I've sold one book to them, which comes out at the end of the month. Can't say one way or the other about sales or royalties, since I haven't gotten that far yet, but they've been great to work with. No complaints here.
Mine's coming out in paperback and eBook...not sure what length they need to be to go to print.
*For novel length work, we pay a negotiated advance (25% is paid when the contract is signed and 75% is paid upon approval of the final proof) and 25% of net royalties thereafter. Novella length stories earn 33% royalties and Short Stories earn 50% royalties. Short stories and novellas for anthologies are purchased for a flat amount based on the length of the work. Copyright remains with the author. Exceptions are made for an anthology of shorter fiction by a single author in which case the novel length guidelines apply.*
All bolding is mine. Their rates are some of the lowest out there from what I've seen. I have no idea what their going rate on advances are. Most epub advances are under $100 from what I've seen. And keep in mind the royalties payments are off the 'net' which can mean just about any fees the publisher wants can be charged against net. No clue what their definition of 'net' might be. It doesn't say.
Just an update to answer a few questions that I saw above...
I have a book coming out with them in June (hopefully) - $200 advance, and they define net as "The only thing that is deducted is wholesale discount. So if we sell it through our store, you get 25% of retail price. If it sells through a bookstore that receives a 40% discount, you receive 25% of the 60% we were paid for the book. All marketing, editing, shipping, and art expenses are paid by us."
So far I've been really impressed with them - they seem professional but friendly, with a very active (almost TOO active for my reading schedule) authors' group on g-mail. No idea on sales yet, though.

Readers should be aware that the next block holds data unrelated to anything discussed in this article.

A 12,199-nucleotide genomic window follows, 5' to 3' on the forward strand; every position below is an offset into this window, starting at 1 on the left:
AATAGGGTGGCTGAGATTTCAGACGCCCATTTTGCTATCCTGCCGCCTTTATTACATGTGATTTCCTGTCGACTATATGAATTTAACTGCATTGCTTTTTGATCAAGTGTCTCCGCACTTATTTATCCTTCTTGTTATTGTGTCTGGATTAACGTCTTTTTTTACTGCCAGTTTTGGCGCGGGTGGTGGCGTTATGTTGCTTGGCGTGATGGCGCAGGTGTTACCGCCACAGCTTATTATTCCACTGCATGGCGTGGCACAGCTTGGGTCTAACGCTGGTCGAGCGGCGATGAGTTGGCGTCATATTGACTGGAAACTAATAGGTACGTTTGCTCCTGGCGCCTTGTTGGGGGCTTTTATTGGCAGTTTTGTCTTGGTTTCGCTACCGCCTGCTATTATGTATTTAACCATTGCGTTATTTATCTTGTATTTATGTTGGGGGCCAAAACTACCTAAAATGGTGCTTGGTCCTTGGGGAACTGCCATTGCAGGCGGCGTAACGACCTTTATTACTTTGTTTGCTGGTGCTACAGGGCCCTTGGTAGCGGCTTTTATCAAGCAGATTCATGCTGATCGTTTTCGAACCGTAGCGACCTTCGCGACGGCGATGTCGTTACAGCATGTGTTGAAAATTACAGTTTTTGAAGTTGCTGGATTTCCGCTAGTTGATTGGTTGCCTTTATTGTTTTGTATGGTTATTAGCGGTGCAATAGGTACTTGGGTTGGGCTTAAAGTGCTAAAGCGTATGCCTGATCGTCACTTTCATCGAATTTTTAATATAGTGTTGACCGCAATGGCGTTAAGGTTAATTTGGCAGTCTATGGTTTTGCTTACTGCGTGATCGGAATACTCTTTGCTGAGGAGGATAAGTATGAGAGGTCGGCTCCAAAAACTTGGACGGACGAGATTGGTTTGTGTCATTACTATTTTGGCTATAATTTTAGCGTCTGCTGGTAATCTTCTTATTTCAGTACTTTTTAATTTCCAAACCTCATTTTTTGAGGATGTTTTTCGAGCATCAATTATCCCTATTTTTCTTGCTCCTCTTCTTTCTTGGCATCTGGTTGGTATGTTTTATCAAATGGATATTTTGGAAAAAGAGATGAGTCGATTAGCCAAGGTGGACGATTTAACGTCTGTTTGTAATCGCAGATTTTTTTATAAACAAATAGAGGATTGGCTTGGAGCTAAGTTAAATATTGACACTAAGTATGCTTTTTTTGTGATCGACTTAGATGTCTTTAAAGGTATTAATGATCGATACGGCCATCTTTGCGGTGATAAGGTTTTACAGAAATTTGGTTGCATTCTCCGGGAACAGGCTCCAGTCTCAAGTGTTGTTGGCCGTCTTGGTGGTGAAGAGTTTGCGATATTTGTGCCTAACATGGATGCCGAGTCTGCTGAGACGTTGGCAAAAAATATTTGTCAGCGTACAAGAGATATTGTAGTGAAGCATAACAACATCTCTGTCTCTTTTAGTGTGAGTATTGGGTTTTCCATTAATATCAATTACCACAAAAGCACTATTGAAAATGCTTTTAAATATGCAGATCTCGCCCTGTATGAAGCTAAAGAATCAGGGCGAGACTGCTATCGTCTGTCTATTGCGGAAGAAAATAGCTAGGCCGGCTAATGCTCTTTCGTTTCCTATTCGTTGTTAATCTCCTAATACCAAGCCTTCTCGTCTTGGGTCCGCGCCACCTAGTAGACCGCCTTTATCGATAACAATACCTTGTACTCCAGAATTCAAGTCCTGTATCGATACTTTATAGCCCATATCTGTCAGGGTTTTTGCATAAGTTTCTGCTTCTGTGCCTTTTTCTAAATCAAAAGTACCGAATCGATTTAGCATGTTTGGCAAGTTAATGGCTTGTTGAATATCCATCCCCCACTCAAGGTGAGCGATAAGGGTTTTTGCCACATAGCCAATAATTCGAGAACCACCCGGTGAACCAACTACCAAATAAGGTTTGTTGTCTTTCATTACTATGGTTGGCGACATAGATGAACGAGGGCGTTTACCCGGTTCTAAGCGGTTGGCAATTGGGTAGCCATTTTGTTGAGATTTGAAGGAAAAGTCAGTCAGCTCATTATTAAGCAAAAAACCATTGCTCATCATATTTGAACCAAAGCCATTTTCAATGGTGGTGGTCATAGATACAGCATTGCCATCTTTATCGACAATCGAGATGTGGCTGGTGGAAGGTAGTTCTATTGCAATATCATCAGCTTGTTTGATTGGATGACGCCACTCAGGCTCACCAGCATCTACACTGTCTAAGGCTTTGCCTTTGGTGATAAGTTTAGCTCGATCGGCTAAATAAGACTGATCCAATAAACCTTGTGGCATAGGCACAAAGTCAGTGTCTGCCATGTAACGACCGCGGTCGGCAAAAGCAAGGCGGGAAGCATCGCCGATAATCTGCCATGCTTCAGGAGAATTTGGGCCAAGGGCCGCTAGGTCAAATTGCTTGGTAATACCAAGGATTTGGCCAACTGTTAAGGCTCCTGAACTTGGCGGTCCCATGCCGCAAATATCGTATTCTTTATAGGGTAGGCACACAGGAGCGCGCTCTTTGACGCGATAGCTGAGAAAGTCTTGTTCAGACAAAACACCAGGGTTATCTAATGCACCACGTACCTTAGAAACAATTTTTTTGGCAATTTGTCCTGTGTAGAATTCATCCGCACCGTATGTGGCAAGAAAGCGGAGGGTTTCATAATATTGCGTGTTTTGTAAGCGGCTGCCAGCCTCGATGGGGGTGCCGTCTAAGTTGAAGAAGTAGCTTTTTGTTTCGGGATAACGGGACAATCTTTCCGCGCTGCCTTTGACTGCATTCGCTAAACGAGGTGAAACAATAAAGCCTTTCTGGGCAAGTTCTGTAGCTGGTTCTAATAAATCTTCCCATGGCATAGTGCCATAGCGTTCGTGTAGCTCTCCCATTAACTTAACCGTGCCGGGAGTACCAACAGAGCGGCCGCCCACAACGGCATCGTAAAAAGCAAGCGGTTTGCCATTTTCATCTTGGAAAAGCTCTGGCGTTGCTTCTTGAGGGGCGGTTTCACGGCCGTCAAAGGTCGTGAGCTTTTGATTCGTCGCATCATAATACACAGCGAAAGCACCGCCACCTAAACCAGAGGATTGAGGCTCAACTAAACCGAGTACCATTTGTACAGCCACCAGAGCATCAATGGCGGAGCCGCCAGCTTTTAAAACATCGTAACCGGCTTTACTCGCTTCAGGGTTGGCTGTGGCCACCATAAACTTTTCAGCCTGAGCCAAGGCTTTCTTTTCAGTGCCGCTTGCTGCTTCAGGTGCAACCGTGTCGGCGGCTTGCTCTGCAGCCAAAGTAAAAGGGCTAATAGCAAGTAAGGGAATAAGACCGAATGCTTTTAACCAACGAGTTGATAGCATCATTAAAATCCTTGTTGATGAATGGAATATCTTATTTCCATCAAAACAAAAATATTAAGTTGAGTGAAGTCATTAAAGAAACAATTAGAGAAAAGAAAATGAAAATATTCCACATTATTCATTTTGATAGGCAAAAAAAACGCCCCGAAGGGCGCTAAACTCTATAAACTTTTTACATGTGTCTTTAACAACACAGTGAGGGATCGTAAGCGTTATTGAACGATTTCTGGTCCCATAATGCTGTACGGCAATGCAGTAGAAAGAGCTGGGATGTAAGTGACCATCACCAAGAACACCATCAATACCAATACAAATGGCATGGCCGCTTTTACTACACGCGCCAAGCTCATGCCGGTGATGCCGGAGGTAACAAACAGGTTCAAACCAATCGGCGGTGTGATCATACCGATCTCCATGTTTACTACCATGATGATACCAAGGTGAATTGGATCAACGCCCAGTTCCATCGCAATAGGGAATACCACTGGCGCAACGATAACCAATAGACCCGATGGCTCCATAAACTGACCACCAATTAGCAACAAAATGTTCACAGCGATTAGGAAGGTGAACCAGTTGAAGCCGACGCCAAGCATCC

But that painted/cartoony/manga/anime style sells to a certain section of the m/m audience who are looking for stories that are similar to Japanese yaoi story lines which is why you see it on some books--and not just at Dreamspinnner--and not on others.
I'm currently published with Dreamspinner Press. Lynn, Anne and Julianne are awesome editors. Mara is a great art director. I'm really pleased to be part of such an awesome outfit. I will be published elsewhere because I do write het romance too but DSP only accepts men in the relationship.
60K plus is the cutoff for your book to go into print.
Edited to add: Their royalties have changed so I suggest you look at them on the website.
I know a couple people who have been published by them -- one got a book published, another was included in an anthology. I haven't talked to them about the money, but they both seem pretty happy with Dreamspinner in general.
So, apparently one of the Dreamspinner editors has put up this post, explaining how authors can turn their fan fiction into "original fiction" for submission without getting anyone into legal trouble.
The post is titled "The Ethics of Reworking Fanfiction: An Editor's Opinion," but I don't see any real discussion of ethics at all. It's a how-to guide with the editor saying "just do it!" throughout the comments.
This is sad. I know (only indirectly) at least one author with this press, who has had really good reviews, and I know that at least for her first book with them, she underwent rigorous editing, and worked very hard to write an original story.